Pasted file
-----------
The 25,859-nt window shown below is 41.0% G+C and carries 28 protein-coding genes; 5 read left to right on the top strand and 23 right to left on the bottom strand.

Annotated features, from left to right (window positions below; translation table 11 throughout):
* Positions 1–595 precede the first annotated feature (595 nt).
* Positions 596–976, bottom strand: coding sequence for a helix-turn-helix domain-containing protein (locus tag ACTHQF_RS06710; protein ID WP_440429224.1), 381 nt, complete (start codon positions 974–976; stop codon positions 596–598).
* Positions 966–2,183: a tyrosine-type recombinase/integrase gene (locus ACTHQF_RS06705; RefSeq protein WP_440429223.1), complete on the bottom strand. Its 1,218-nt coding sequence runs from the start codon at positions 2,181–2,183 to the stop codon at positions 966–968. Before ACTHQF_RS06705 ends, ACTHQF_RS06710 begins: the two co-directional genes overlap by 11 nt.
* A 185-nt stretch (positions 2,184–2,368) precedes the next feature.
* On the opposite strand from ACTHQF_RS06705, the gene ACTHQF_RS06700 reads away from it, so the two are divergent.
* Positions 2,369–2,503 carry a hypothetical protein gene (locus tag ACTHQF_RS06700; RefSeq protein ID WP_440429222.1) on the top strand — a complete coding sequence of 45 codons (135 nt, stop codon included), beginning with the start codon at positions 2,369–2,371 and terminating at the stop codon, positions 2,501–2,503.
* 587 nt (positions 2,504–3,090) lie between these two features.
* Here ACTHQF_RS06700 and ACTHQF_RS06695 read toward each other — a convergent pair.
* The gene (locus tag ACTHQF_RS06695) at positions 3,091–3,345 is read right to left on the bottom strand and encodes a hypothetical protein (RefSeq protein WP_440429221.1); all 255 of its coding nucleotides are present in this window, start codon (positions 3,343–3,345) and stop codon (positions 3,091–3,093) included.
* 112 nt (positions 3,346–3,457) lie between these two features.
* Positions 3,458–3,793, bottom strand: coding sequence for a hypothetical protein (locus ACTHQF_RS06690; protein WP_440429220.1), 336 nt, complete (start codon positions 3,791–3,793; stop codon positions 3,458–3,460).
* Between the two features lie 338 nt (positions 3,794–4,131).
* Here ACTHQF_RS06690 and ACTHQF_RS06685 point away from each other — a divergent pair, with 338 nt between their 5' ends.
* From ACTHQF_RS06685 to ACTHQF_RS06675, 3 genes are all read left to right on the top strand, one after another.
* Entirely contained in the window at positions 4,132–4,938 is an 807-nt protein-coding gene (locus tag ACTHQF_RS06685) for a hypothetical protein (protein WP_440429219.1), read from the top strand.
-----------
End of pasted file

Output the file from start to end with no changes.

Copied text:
The 25,859-nt window shown below is 41.0% G+C and carries 28 protein-coding genes; 5 read left to right on the top strand and 23 right to left on the bottom strand.

Annotated features, from left to right (window positions below; translation table 11 throughout):
* Positions 1–595 precede the first annotated feature (595 nt).
* Positions 596–976, bottom strand: coding sequence for a helix-turn-helix domain-containing protein (locus tag ACTHQF_RS06710; protein ID WP_440429224.1), 381 nt, complete (start codon positions 974–976; stop codon positions 596–598).
* Positions 966–2,183: a tyrosine-type recombinase/integrase gene (locus ACTHQF_RS06705; RefSeq protein WP_440429223.1), complete on the bottom strand. Its 1,218-nt coding sequence runs from the start codon at positions 2,181–2,183 to the stop codon at positions 966–968. Before ACTHQF_RS06705 ends, ACTHQF_RS06710 begins: the two co-directional genes overlap by 11 nt.
* A 185-nt stretch (positions 2,184–2,368) precedes the next feature.
* On the opposite strand from ACTHQF_RS06705, the gene ACTHQF_RS06700 reads away from it, so the two are divergent.
* Positions 2,369–2,503 carry a hypothetical protein gene (locus tag ACTHQF_RS06700; RefSeq protein ID WP_440429222.1) on the top strand — a complete coding sequence of 45 codons (135 nt, stop codon included), beginning with the start codon at positions 2,369–2,371 and terminating at the stop codon, positions 2,501–2,503.
* 587 nt (positions 2,504–3,090) lie between these two features.
* Here ACTHQF_RS06700 and ACTHQF_RS06695 read toward each other — a convergent pair.
* The gene (locus tag ACTHQF_RS06695) at positions 3,091–3,345 is read right to left on the bottom strand and encodes a hypothetical protein (RefSeq protein WP_440429221.1); all 255 of its coding nucleotides are present in this window, start codon (positions 3,343–3,345) and stop codon (positions 3,091–3,093) included.
* 112 nt (positions 3,346–3,457) lie between these two features.
* Positions 3,458–3,793, bottom strand: coding sequence for a hypothetical protein (locus ACTHQF_RS06690; protein WP_440429220.1), 336 nt, complete (start codon positions 3,791–3,793; stop codon positions 3,458–3,460).
* Between the two features lie 338 nt (positions 3,794–4,131).
* Here ACTHQF_RS06690 and ACTHQF_RS06685 point away from each other — a divergent pair, with 338 nt between their 5' ends.
* From ACTHQF_RS06685 to ACTHQF_RS06675, 3 genes are all read left to right on the top strand, one after another.
* Entirely contained in the window at positions 4,132–4,938 is an 807-nt protein-coding gene (locus tag ACTHQF_RS06685) for a hypothetical protein (protein WP_440429219.1), read from the top strand.